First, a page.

In the past nine months, at least six men in Hawaii have allegedly killed their wives in a string of incidents that highlight the mortal peril faced by battered women.

U.S. Rep. Tulsi Gabbard is a co-sponsor on bipartisan legislation to help victims of domestic violence to get free legal counsel. But the effort isn’t winning a lot of applause from Hawaii’s domestic violence activists. The bill, which passed the Senate unanimously in November, was drafted and introduced by Sens. Dan Sullivan, an Alaska Republican, and Heidi Heitkamp, a Democrat from North Dakota.

The measure, known as the POWER Act or Pro Bono Work to Empower and Represent Act, would push the U.S. Justice Department to encourage lawyers to offer free legal assistance to people who are being battered by their domestic partners. Each judicial district in the country would be required to hold at least one event per year, in partnership with domestic violence experts, to urge local lawyers to provide pro bono legal services to victims. The idea behind it is that people who successfully obtain legal restraining orders against their abusers have a higher chance of surviving.

Rep. Tulsi Gabbard.

Rep. Tulsi Gabbard has introduced a bill to help domestic violence victims, but Hawaii advocates say they weren’t consulted.

Cory Lum/Civil Beat

Prominent domestic violence prevention specialists in Hawaii, however, scoffed at the measure as inadequate to meeting the demand for services, noting that some 575 individuals who are suffering from abuse get in contact with state and nonprofit agencies each day. Some specialists even said they believe the proposed legislation could be counter-productive because of the severity of the danger posed by abusers.

“This is well-meaning, but it won’t really address the need,” said Nanci Kreidman, chief executive officer of the Domestic Violence Action Center, a Honolulu-based agency that provides legal assistance and outreach to victims of domestic abuse. The financial resources available are far too limited to help all the people who need assistance, she said.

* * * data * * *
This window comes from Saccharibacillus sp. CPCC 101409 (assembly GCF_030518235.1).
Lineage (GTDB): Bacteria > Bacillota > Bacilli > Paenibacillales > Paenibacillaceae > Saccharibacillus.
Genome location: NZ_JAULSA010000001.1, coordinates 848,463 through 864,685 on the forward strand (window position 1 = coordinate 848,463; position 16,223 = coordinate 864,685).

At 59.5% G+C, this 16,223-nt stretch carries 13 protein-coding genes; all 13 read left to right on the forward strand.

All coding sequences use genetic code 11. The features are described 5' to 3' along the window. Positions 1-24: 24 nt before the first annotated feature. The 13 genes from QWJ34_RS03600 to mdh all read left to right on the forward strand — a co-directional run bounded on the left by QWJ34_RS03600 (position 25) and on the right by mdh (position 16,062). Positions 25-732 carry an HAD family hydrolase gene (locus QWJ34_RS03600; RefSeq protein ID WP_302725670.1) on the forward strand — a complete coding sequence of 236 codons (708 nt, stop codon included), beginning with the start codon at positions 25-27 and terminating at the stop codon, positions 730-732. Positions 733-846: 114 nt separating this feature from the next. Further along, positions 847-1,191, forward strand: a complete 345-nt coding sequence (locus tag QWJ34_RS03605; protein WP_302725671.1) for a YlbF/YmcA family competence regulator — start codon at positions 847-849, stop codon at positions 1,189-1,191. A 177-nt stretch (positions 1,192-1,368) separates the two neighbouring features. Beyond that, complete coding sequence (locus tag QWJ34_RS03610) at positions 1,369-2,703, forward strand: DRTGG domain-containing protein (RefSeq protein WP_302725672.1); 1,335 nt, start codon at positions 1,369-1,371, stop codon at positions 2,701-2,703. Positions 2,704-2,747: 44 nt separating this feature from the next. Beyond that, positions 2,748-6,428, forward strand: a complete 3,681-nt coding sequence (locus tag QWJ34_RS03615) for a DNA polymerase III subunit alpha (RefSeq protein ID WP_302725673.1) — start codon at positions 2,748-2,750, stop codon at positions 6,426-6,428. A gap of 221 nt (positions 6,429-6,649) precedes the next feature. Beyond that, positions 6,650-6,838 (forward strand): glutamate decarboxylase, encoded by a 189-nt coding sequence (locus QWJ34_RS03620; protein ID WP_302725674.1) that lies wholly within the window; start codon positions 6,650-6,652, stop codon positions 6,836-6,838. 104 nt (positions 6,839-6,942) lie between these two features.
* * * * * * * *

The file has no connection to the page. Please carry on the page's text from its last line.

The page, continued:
Encouraging the entry of novice lawyers into the field could even be dangerous, she added. “Pro bono legal assistance is problematic for several reasons. Untrained attorneys assisting survivors who may be in life-threatening situations can be potentially fatal. All attorneys must be trained to understand the risks and the right set of practices and interventions to be helpful, and not harmful.”

Kreidman and others also said they found it strange that Gabbard introduced the measure without consulting with them first, given that their organizations would have to provide training to attorneys who take on such cases for the first time.

“You can’t represent battered women just because you have a law degree,” Kreidman said.

“This is the first I am hearing of this,” said Marci Lopes, executive director for the Hawaii State Coalition Against Domestic Violence, a statewide partnership of domestic violence programs and shelters.

“Domestic violence is a huge problem in Hawaii,” she said in an email. “I am happy to hear that there are efforts happening, but it needs to be a coordinated effort. Each year there is well-meaning legislation that tried to get passed, but when it isn’t vetted with the local experts, sometimes the efforts are in fact harmful to survivors.”